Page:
More STEM toys from me. This time, STEM kits from the company behind CrowPi2 – Elecrow. CrowBits are currently in the funding stage on IndieGoGo. While I caution about backing projects online, the success story behind CrowPi and CrowPi2 which came to live this way put me at ease this time. Especially that I got my hands on 4 CrowBits kits to play with and share my thoughts. [EDIT – now funded!]
4 CrowBits kits to enable your inner maker
CrowBits are kits that merge electronics, programming, coding and entertainment into one. Aimed at kids around 8+, kits consist of LEGO-style blocks and magnetic electronic modules to explore, learn, play and have fun with. The content of each box isn’t revolutionary, as each box comes with some sort of microcontroller and bunch of sensors you could get on AliExpress for next to nothing, but by carefully curating each box and making it accessible for young kids – CrowBits provide hard to beat value among other educational toys.
|Crowbits Kit||IndieGoGo Price||Elecrow Store Price|
If you want to grab these at bargain price, then backing it up via IndieGoGo is the best way. Each kit provides all the toys, tools and educational curriculum focusing on different aspects of making. Master and Explorer kits will challenge the coding skills while creator and Inventor kits bring more focus on electronics and sensors.
Each box contains magnetic, snappable blocks that fit nicely together. It’s a great concept for youngsters and adults who rather not see their offspring playing with soldering irons just yet. Instead, modules and associated LEGO-style bricks can be used to follow tutorials and to create your own adventures into STEM world.
Crowbits come with complete instructions for assembly and programming parts, so as a parent you are there to provide guidance only. You don’t have to work in the field to support your kids, as instructions are well illustrated and explained to carry the family through each project.
Enough advertising, lets dig in! I will open and try each kit. Just bear in mind while I might be young at heart, I’m in the age of the average parent and I have no kids as of yet. Everything I say moving forward is my uncompromised selfish approach to STEM toys and tech I wish I had access to as a kid!
Powered by BBC’s Microbit, the Inventor kit introduces block programming to kids and teaches them how to write code that interacts with the environment through sensors. You will be able to build programable cars and moving contraptions out of Lego-compatible blocks. It’s a great entry into robotics as well as programming.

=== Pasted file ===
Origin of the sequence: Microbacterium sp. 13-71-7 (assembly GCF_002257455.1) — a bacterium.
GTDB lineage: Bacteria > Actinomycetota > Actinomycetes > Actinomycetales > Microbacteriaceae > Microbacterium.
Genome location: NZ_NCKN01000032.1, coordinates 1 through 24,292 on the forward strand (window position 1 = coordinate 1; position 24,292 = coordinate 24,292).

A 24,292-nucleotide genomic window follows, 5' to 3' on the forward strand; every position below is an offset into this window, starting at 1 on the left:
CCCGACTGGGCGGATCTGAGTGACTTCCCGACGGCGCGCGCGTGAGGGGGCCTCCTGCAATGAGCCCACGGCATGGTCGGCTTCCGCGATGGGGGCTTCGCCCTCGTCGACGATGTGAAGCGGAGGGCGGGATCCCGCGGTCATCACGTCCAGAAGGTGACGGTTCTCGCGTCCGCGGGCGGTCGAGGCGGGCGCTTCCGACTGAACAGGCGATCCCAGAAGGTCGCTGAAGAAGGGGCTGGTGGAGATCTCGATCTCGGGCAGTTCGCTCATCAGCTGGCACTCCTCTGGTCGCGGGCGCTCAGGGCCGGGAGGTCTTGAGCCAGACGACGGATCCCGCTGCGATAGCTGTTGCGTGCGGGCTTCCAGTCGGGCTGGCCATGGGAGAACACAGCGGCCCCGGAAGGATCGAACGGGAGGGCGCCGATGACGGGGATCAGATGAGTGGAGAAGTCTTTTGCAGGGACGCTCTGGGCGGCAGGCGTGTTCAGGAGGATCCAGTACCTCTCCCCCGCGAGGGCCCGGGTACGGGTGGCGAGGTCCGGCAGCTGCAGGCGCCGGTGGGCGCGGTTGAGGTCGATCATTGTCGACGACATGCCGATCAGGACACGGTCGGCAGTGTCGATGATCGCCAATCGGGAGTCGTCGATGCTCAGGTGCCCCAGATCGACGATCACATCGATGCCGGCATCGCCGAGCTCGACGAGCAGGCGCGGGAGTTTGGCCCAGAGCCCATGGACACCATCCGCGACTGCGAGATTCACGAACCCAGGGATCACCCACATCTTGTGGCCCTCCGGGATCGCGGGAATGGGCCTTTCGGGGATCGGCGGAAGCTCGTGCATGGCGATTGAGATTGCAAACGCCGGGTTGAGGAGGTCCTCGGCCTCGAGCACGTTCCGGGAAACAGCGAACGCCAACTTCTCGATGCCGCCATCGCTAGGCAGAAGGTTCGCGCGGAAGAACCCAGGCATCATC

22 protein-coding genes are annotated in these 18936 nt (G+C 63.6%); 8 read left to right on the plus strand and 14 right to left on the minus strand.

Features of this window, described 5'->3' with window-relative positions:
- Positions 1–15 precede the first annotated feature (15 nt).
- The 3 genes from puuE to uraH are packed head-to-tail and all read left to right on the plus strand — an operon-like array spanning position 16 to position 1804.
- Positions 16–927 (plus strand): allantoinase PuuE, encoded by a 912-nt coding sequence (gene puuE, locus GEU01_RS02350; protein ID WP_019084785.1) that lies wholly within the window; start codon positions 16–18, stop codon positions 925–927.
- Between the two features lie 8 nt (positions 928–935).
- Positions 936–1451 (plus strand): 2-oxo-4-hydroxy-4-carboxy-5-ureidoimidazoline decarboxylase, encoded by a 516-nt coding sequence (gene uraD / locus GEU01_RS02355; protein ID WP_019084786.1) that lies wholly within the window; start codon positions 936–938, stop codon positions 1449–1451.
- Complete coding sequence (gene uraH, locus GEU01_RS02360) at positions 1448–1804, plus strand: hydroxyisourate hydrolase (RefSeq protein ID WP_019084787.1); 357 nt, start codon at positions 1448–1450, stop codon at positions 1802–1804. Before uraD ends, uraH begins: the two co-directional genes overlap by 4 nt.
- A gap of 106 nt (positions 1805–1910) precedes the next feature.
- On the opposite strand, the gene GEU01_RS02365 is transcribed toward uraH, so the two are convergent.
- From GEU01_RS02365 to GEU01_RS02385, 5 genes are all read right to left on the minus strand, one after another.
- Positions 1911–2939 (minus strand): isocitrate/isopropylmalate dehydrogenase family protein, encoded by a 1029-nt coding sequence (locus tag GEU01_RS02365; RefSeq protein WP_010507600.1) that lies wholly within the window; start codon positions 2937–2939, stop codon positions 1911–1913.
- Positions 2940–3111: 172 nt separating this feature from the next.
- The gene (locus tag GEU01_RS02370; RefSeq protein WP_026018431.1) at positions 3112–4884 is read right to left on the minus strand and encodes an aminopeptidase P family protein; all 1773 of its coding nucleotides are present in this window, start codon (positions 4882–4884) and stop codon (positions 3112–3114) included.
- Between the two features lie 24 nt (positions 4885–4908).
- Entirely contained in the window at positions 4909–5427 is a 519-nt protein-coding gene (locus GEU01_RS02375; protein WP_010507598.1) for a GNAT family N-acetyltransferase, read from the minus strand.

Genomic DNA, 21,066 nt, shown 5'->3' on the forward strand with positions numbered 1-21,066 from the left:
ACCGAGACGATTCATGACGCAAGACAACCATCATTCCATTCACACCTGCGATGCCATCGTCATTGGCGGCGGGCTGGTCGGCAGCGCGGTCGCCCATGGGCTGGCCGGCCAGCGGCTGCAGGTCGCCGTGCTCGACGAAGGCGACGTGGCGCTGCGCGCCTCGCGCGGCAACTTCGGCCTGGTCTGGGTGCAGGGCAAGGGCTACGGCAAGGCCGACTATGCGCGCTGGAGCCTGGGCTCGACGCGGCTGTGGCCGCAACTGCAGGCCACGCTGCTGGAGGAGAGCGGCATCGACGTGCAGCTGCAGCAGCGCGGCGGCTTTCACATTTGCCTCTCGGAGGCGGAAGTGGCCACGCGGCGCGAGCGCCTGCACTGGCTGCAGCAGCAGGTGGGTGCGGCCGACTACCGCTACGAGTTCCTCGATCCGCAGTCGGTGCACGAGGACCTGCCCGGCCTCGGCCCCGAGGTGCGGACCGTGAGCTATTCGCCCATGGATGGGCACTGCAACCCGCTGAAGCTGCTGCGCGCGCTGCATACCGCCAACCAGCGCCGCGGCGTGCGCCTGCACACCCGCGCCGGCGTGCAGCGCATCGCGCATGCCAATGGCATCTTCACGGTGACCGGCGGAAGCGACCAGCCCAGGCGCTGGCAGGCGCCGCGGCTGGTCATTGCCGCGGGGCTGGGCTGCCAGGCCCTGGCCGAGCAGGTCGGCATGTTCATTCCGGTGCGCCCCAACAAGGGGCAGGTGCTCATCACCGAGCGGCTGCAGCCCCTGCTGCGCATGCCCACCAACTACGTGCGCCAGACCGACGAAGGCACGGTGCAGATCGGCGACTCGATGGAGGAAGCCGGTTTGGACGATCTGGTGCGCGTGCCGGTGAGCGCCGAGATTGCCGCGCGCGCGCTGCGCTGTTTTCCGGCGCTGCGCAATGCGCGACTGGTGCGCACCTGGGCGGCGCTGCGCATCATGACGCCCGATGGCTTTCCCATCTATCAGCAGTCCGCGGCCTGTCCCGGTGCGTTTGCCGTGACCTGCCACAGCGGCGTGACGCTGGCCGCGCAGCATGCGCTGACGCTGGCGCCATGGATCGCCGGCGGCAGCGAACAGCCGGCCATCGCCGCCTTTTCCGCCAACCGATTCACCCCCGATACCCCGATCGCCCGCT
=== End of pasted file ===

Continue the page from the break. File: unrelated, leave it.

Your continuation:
The kit comes with a big bag of bricks, Microbit board, a couple of sensors and DC motors to drive cars and contraptions. There is also a pad with follow-line print to test your programming skills.
With Arduino UNO compatible microcontroller, this kit introduces kids to GPIO manipulation, programming and creating interactive toys thanks to included bricks and cutouts. It’s very much hands-on experience on how things work. The kit takes the advantage of kid’s creative side by letting them get wild with how bricks are put together.
The kit comes with an RGB matrix and several modules that interact with the battery-powered microcontroller. With fun games to try, this kit won’t let kids sit frustrated and each project is also a game that can be played.
This kit focuses on the electronic side more than programming. With clever use of Lego-compatible bricks kids will create robotic walkers, senor enabled lights and more! All this without writing a single line of code. A perfect start to STEM with an easy follow learning curve.
The kit contains lots of bricks, sensors and mechanical elements that can be built together to achieve interesting contraptions. There is also a wireless receiver for RF-based projects.
The most complex of the kits, thanks to ESP32 based microcontroller. You will be able to make several games, a retro handheld console or a mobile phone. These things can be easily built thanks to the modular design, but often require more complex programming to get the project off the ground.
I would advise adult help with this kit, as the tasks at hand while very rewarding, can be too challenging for kids new at this. The kit contains a screen-based module, a SIM-enabled module for cellular connectivity pads and keypads.
I’m a big fan of educational toys, I might be slightly too old for these, but I will find a more appropriate audience through a local Hackspace. These will make a brilliant foothold into STEM education and I’m sure both parents and kids will appreciate the time spending together learning a thing or two. Check Elecrow out for more educational products, who knows what else you will like. If you have any thoughts – do let me know in this Reddit thread.